If this all sounds too good to be true, then you’re probably a renter (and 85% of Berliners are). Landlords are freaking out, screaming ‘socialism’ and promising to sue the city back into the neoliberal 90s. The new law is sure to be challenged all the way to the constitutional court. Legal opinions for and against it are flying fast. Most notably, the Bundestag’s research office says it thinks the cap is unconstitutional, as the federal government should regulate rents, not states like Berlin.
The Berlin Senate itself admits the concept is “new judicial territory,” but insists the law will be legally solid and survive any challenge. In the worst case, it says, the old rent regime will continue. Perhaps they think there’s nothing to lose by trying.
And what about small-time landlords who stand to lose money? The coalition says they could apply for ‘hardship’ permission to continue charging the old rent. This could apply to landlords who have mortgages they can no longer repay, or those depending on rental income for their livelihoods. But profit-making won’t be allowed.
2. Investors may flee, but should we care?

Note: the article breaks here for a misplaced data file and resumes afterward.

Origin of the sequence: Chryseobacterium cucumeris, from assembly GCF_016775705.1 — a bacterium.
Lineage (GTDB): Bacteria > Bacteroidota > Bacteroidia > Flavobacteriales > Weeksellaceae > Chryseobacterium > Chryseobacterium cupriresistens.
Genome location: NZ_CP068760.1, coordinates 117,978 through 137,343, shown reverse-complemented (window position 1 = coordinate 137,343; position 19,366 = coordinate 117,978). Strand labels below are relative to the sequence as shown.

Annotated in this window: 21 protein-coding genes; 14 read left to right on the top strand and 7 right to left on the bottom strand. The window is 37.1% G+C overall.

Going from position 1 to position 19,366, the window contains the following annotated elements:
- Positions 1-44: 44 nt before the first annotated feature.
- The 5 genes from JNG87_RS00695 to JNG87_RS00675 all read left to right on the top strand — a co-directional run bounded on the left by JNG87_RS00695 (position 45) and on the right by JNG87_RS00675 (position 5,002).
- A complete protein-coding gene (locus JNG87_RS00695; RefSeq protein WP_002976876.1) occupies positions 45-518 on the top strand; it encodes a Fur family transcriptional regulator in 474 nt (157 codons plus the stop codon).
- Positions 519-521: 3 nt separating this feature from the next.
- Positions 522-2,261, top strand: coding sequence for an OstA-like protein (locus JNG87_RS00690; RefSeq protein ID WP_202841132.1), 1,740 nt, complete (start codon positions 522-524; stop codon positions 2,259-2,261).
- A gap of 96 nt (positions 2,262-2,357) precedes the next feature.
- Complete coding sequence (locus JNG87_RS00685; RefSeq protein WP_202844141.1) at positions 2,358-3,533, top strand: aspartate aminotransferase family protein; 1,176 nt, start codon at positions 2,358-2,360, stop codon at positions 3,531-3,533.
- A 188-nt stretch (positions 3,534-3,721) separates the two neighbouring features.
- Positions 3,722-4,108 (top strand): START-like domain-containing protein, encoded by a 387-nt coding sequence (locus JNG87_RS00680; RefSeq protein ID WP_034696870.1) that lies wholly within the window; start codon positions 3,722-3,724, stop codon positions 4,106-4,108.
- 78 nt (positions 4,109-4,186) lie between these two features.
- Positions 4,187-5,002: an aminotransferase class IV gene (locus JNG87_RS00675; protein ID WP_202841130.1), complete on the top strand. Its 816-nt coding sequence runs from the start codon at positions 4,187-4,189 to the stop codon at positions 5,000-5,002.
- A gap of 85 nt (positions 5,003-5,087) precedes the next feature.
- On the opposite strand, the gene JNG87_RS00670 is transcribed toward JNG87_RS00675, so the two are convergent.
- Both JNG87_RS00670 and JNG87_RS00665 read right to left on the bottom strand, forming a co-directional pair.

Business leaders and their political servants are terrified of Berlin’s awaited rent revolution. And no wonder – they’ve invested millions in Berlin property, most of it leveraged on the assumption that rent prices could be continuously jacked up by 5% a year (or more, with a few tricks).
The Berlin Chamber of Commerce (or IHK) has called the rent reforms an “economic catastrophe”. Deutsche Wohnen, the biggest single investor in Berlin property, says the Mietendeckel is “a frontal attack on the rule of law.“ Rather than regulating rents, politicians should issue a “moral appeal” to landlords to exercise restraint, said one real estate analyst.
The CDU (federally in power, but not in Berlin) has instead proposed paying subsidies to compensate for rent increases: they would rather reward landlords with public money.
But the most revealing reaction of all has come from Maren Kern, head of the lobby group BBU, whose members own 43% of Berlin property. It was her plea that landlords be allowed to at least increase rents along with inflation. If they would be happy with just 2% a year, why have they been demanding so much more?
For years, the biggest driver of Berlin’s skyrocketing rents has been investors snapping up existing apartments and boosting the prices.
The implicit threat in the air is of a Randian-style capitalist strike, where investors pull their money out of Berlin to teach the city a lesson. To which many renters would say, ‘good riddance.’